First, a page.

"[T]here is an emerging concern about double standards," writes a University of Sydney professor  to an array of university leaders. Unlike some elite American universities, this Australian university contains at least one faculty member principled enough to make a fuss when his institution ignores plagiarism among high-ranking professors. Professor Peter McCallum, reports the Sydney Morning Herald, notes that "unless the university [deals] with the issue openly and fairly, students [will] not understand why it [is] acceptable for academics to reproduce material while they [are] not allowed to..."
The Australian plagiarism case is wild and wacky -- go to my flagship campus  for details -- but the main thing involves the dean of the university's music conservatory being a serial plagiarist. She was asked to leave the school temporarily, while -- I guess -- the university looked into the matter. But she recently returned, and the university said nothing, and she said nothing.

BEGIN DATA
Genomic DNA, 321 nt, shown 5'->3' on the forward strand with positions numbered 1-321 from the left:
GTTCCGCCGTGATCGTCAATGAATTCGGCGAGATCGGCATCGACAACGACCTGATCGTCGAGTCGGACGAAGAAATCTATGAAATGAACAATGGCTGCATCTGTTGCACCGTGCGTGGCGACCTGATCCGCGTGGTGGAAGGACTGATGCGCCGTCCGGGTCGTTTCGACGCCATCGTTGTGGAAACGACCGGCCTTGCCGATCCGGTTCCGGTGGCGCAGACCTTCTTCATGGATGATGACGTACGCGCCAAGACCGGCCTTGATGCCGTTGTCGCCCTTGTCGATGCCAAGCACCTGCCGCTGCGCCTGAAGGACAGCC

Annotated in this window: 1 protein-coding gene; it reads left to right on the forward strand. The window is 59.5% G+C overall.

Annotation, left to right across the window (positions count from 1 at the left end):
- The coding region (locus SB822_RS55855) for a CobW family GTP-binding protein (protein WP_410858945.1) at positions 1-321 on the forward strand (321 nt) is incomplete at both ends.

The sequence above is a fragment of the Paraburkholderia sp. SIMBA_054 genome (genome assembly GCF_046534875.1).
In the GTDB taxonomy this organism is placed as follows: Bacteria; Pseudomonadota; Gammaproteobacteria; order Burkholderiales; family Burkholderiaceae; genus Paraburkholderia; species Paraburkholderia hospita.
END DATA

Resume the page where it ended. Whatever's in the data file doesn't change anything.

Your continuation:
It's as if it never happened. Only it did. She plagiarized. On a rather large scale.
Again, as in the American cases past and present, professor and institution shove the thing under the rug. But blatant plagiarism is easy to see: You've either lifted someone else's words or you haven't. Just ask David Leonhardt  of the New York Times, who, as he was reviewing the in-part plagiarized Ian Ayres book (see the post just below this one), began to read, in that book, his own words: "...I came across two sentences about a doctor in Atlanta that were nearly identical to two sentences I wrote in this newspaper last year.... [Many] readers will...assume the words are his." Leonhardt doesn't seem to be very happy about this.